Study Explaining Diversity of Color Patterns in Feathers Published in Science
Birds, with their beautiful and varied plumage, are a class of animal that comprises one of the largest numbers of species. Yet, scientists have long been unable to explain the reason birds were able to evolve such an endless variety of color patterns in their feathers.
Using the black-feathered Taiwan Country Chicken as a subject, an interdisciplinary team of NTU researchers discovered that melanocyte stem cells are concealed at the base of a feather. They also found that these stem cells have a horizontallydistributed, ring-like arrangement that allows for the flexible regulation of pigment patterns both temporally and spatially. This research finally explains the reason behind the wondrous diversity of pigment patterning in bird plumage and how feathers achieve pattern variations from the tip to the base and from left to right.
The team’s outstanding findings were published in the article, “Topology of Feather Melanocyte Progenitor Niche Allows Complex Pigment Patterns to Emerge,” in the worldrenowned journal Science this past April.
One of the authors of this study, Prof. Sung-Jan Lin of the Institute of Biomedical Engineering, pointed out that the evolution of feathers commenced during the Jurassic period and that it was dinosaurs that evolved the first feathers before going on to evolve gradually into modernday birds. We know now that dinosaurs already displayed a diversity of color patterns in their plumage during the Jurassic period, but what was the crucial transformation that allowed later feathers to develop the beautiful variety of colors and patterns we see today?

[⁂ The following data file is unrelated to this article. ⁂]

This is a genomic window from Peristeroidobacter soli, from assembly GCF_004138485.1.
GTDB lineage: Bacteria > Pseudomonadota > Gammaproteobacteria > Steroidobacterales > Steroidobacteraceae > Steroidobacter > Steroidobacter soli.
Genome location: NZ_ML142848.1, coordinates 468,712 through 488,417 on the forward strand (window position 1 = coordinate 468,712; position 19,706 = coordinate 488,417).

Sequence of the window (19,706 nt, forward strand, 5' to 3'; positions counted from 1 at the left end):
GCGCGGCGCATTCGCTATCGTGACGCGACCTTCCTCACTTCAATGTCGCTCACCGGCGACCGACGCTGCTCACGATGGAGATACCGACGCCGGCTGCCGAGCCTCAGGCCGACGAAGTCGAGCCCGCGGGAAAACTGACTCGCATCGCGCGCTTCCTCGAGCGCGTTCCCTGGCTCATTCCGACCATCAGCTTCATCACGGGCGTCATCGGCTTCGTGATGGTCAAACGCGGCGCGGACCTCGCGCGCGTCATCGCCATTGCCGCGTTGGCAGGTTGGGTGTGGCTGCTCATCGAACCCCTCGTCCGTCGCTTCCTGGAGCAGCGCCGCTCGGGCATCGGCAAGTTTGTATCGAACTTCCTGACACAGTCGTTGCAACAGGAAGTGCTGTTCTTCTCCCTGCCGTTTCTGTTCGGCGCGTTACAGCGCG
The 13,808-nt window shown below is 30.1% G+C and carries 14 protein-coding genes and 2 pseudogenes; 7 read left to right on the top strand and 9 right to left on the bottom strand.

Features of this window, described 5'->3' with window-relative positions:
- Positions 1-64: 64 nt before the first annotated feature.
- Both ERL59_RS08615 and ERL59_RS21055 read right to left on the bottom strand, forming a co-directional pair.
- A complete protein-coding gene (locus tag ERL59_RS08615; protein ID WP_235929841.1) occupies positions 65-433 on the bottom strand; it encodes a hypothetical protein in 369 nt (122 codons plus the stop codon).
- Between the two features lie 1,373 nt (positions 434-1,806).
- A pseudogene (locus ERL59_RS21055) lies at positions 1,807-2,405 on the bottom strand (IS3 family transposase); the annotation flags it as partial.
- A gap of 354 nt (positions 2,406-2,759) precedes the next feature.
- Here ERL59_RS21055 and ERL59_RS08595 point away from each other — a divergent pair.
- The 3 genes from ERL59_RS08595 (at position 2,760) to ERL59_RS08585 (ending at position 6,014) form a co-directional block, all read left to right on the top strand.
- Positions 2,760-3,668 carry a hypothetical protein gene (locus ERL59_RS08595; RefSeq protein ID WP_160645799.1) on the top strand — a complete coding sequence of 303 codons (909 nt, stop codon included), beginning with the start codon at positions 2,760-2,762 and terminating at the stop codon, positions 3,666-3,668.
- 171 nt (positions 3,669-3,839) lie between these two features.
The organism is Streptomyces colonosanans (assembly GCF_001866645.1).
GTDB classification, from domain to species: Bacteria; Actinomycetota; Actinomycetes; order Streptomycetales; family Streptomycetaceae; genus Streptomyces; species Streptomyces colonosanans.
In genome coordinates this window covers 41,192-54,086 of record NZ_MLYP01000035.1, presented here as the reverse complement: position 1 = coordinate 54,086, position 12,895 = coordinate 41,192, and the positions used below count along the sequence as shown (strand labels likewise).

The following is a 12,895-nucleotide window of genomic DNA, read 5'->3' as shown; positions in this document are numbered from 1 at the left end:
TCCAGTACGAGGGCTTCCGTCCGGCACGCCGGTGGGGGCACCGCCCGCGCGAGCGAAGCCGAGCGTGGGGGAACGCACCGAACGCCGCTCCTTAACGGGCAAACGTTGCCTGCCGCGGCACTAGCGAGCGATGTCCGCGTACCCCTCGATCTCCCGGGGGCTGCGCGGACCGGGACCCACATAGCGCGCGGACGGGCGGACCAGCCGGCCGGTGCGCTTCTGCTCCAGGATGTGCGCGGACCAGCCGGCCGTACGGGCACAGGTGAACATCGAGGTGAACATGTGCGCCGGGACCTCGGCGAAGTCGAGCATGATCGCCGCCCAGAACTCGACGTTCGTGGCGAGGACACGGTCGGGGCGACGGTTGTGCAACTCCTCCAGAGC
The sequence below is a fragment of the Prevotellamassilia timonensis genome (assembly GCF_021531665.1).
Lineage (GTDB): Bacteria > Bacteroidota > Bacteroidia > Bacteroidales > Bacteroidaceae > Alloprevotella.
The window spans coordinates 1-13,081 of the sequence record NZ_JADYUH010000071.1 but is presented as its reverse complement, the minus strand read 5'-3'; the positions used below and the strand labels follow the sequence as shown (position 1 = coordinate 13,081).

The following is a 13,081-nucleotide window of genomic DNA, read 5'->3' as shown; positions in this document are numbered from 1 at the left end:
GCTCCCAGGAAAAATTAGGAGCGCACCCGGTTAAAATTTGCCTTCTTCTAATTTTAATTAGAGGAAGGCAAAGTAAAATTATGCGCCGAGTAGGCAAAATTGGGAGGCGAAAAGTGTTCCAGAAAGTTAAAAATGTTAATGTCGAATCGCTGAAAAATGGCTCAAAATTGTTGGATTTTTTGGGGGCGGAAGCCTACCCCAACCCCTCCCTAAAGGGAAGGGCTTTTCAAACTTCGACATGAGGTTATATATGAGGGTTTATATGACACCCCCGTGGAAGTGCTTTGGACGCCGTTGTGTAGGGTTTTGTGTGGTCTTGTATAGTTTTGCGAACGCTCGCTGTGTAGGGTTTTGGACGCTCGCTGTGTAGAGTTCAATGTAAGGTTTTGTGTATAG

This study was conducted by researchers from the NTU Research Center for Developmental Biology and Regenerative Medicine under the leadership of Honorary Director Cheng-Ming Chuong. Scientists at the University of Southern California and Indiana University School of Medicine as well as independent research scholars in the United States also cooperated on the project. National Chung Hsing University played a vital role, as well, by providing its special breed of Taiwanese chicken.
Many scientists attempted to answer this question during the previous century, however none of them succeeded in arriving at an acceptable conclusion. This failure was primarily due to the fact that melanocyte stem cells in feathers lack pigment. This means that common biopsies cannot be used to identify these stem cells or their stem cell niche.
Prof. Lin and his research team used methods derived from the study of stem cells and molecular biology to develop molecular probes and markers that permitted them to find evidence of melanocyte stem cells in the black-feathered Taiwan Country Chicken. The investigators discovered that melanocyte stem cells are hidden in non-pigmented epidermis at the base of a feather. This was a finding that overturned the old concepts that scholars had held during the last century. Moreover, the team’s discovery revealed the importance of topobiology for the regulation of stem cells.